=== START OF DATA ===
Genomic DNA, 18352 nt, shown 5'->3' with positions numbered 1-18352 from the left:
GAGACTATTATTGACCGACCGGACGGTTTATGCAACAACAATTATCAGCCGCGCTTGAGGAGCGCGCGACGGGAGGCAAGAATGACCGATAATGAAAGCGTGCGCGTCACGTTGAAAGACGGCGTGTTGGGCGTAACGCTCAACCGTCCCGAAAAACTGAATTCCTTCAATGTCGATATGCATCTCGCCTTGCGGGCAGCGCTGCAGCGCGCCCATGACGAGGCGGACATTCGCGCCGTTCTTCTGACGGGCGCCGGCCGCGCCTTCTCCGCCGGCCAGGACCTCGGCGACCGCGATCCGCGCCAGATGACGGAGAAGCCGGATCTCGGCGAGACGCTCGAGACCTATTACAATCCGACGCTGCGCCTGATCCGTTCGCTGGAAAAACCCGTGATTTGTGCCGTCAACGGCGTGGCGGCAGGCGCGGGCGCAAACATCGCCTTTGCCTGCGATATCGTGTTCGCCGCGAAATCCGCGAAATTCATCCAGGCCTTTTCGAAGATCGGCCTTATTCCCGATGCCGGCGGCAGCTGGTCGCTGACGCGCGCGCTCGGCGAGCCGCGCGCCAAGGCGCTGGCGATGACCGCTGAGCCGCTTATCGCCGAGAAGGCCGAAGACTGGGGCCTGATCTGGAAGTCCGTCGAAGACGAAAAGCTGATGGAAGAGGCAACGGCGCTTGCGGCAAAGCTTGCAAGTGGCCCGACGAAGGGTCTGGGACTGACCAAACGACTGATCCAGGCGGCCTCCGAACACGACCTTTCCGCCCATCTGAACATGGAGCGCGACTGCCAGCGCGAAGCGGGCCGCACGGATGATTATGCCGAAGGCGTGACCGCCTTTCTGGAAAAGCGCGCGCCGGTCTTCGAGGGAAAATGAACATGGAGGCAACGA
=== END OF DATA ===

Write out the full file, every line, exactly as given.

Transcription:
Genomic DNA, 18352 nt, shown 5'->3' with positions numbered 1-18352 from the left:
GAGACTATTATTGACCGACCGGACGGTTTATGCAACAACAATTATCAGCCGCGCTTGAGGAGCGCGCGACGGGAGGCAAGAATGACCGATAATGAAAGCGTGCGCGTCACGTTGAAAGACGGCGTGTTGGGCGTAACGCTCAACCGTCCCGAAAAACTGAATTCCTTCAATGTCGATATGCATCTCGCCTTGCGGGCAGCGCTGCAGCGCGCCCATGACGAGGCGGACATTCGCGCCGTTCTTCTGACGGGCGCCGGCCGCGCCTTCTCCGCCGGCCAGGACCTCGGCGACCGCGATCCGCGCCAGATGACGGAGAAGCCGGATCTCGGCGAGACGCTCGAGACCTATTACAATCCGACGCTGCGCCTGATCCGTTCGCTGGAAAAACCCGTGATTTGTGCCGTCAACGGCGTGGCGGCAGGCGCGGGCGCAAACATCGCCTTTGCCTGCGATATCGTGTTCGCCGCGAAATCCGCGAAATTCATCCAGGCCTTTTCGAAGATCGGCCTTATTCCCGATGCCGGCGGCAGCTGGTCGCTGACGCGCGCGCTCGGCGAGCCGCGCGCCAAGGCGCTGGCGATGACCGCTGAGCCGCTTATCGCCGAGAAGGCCGAAGACTGGGGCCTGATCTGGAAGTCCGTCGAAGACGAAAAGCTGATGGAAGAGGCAACGGCGCTTGCGGCAAAGCTTGCAAGTGGCCCGACGAAGGGTCTGGGACTGACCAAACGACTGATCCAGGCGGCCTCCGAACACGACCTTTCCGCCCATCTGAACATGGAGCGCGACTGCCAGCGCGAAGCGGGCCGCACGGATGATTATGCCGAAGGCGTGACCGCCTTTCTGGAAAAGCGCGCGCCGGTCTTCGAGGGAAAATGAACATGGAGGCAACGA